Monday, 20 April 2009

Are We There Yet?

I was discharged from the Intensive Home Treatment Team today- my initial thought was, "does that mean I am fine now?" I don't feel much different to how I did a month ago, 2 months, 3 months ago- but that doesn't mean that how I felt then was "wrong" in some way. Maybe I am already at the place I need to be?

This is all rather confusing. I guess my point is, how do we know if we have recovered or not? I've talked before about recovery, in my head, as being this magical sparkly wonderful happy place. I know that place doesn't exist. Which means I have to define recovery for myself- which makes me wonder if I am already there. I'm not in the same "place" that a lot of people (non-eating disordered/recovered) are, but I don't think I ever WILL be. Because I am not them and my life will be shaped by MY thoughts/feelings/ideas/goals and nobody else's. I haven't achieved my goals in life yet, but hell- I'm 26. I have a lot of time ahead of me to be reaching my goals. That's what life is all about, right? Constantly changing, growing, maturing. There IS no final destination. You just carry on making sense of things as best as you can, accepting the things you don't understand, forming relationships, doing new things/getting better at old things, making mistakes and getting back on your feet. C'est la vie.

This train of thought was prompted not just by my discharge from the IHTT, but also when it struck me how bored I am. Bored of anorexia, YES (my god- how many hours can I obsess over the size of a banana before I realise how freaking DULL it is?!) but also bored of recovery. NOT bored of the idea of recovery, but bored of the grey in between area between sick and well. I'm tired of thinking the same thoughts (whether they are ED/recovery), tired of the same dilemmas/decisions (blueberries or raspberries? distraction or CBT? acceptance or pushing for change?). I am just starting to feel like this is all losing any meaning- none of it seems important right now.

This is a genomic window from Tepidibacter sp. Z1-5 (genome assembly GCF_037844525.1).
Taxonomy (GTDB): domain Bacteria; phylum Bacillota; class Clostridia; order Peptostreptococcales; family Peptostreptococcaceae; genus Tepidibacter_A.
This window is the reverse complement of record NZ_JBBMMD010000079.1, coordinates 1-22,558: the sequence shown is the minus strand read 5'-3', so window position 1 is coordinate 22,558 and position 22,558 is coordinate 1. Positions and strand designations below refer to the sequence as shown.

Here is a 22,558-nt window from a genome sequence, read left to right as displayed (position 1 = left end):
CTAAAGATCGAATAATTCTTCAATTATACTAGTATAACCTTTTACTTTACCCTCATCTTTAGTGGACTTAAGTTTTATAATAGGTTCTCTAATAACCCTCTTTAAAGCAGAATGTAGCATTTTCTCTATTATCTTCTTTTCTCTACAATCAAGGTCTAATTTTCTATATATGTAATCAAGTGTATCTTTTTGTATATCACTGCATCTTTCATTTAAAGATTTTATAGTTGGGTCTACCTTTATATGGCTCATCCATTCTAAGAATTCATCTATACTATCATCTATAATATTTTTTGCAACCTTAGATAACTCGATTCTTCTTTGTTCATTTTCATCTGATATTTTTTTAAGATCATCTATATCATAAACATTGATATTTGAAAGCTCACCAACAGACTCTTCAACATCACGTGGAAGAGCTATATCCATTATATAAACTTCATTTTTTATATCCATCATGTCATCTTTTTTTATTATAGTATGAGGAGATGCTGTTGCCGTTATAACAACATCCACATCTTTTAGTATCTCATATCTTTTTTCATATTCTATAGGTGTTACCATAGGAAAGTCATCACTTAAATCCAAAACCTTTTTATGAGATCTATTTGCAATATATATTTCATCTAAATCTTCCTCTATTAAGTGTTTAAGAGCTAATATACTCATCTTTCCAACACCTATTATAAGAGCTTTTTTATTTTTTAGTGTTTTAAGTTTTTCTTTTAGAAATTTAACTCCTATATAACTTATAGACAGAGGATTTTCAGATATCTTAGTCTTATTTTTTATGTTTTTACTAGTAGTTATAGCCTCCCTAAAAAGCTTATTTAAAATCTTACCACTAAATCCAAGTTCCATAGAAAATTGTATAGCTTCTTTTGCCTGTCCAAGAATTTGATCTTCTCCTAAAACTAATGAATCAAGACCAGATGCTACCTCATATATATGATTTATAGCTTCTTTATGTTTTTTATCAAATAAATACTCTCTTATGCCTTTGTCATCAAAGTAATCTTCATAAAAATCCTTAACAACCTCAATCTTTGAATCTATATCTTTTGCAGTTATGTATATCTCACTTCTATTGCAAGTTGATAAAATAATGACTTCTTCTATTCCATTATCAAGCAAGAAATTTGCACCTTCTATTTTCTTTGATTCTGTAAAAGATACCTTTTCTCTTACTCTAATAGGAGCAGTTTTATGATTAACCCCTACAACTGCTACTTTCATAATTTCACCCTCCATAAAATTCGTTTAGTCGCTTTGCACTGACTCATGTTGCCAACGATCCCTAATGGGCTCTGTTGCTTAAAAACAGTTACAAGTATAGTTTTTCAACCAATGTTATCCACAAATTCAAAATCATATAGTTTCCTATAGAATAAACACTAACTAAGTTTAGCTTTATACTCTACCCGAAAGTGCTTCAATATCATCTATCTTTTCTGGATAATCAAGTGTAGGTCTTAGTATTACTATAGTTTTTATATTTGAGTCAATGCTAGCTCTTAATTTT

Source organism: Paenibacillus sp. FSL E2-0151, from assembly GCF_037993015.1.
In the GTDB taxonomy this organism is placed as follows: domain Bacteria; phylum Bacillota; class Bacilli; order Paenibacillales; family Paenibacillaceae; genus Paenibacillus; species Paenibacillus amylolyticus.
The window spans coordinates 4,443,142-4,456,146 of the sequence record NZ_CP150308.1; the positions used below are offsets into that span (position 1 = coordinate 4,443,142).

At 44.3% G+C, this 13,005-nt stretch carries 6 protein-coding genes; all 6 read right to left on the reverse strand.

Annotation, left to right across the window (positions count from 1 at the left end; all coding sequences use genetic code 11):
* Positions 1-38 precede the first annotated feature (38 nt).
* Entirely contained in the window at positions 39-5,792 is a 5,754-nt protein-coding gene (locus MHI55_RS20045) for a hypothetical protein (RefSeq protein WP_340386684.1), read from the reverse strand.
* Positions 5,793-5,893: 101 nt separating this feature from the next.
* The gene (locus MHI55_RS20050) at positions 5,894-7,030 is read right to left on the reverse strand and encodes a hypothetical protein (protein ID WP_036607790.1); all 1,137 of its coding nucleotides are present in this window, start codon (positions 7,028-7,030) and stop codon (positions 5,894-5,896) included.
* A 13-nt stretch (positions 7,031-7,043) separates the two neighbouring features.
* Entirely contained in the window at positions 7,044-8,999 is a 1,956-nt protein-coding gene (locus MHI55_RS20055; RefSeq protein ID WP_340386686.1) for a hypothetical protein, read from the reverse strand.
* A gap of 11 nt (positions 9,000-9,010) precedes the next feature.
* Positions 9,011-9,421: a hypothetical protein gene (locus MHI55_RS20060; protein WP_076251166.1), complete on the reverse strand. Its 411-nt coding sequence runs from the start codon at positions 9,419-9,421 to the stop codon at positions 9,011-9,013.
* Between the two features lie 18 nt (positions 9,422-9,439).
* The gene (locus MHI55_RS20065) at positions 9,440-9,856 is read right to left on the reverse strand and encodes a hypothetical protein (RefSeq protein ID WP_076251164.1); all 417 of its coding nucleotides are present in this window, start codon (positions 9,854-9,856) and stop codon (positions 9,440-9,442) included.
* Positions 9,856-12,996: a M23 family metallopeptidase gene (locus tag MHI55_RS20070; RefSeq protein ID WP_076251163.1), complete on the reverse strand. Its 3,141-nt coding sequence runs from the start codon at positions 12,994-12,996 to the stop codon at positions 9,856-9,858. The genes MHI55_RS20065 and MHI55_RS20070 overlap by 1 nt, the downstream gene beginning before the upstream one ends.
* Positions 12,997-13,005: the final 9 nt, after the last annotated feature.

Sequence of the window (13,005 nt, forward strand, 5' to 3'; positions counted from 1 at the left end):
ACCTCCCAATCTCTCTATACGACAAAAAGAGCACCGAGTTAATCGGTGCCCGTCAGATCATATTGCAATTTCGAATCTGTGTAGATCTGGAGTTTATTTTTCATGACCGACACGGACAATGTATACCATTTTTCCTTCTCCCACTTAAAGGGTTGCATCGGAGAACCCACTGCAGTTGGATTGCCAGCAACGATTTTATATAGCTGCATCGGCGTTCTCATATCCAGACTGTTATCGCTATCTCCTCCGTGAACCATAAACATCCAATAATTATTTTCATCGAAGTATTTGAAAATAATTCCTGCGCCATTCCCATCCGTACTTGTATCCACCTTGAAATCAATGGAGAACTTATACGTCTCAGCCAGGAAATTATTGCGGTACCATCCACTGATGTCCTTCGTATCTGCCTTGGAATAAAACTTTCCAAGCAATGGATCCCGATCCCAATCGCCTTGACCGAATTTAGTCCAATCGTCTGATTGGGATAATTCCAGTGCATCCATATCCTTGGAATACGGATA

I feel like I did when I was 10- I had osgood schlatters disease (when the muscle in your knee grows faster than the bone) and spent the summer on crutches. I wanted to go to the tennis camp I went to every year. Instead I sat in a bean bag reading for the entire summer...losing myself in stories about people who were out playing hockey, horseback riding, ice skating. I wanted more than ANYTHING to be running around with my friends but my body wasn't co-operating. (My parents did console me by letting me get my ears pierced- thanks guys!)

I kind of feel like this now.

Yet there is nothing concrete/tangible that I can *see* to stop me. Depression, anxiety, ED thoughts- they don't show up on x-rays or scans. There is nothing I can point to and say, "okay- I'll fix this" because I'm not quite sure what is wrong. Or if there even IS something wrong. Which leads me back to my original paragraph.

Maybe this is "normal" after all...

or maybe I just need to believe it's normal because it's driving me insane and I don't know how to fix it


Anonymous said...

I am lacking in answers :( but I relate a lot. Just wanted to let you know that I'm thinking of you <3

Anonymous said...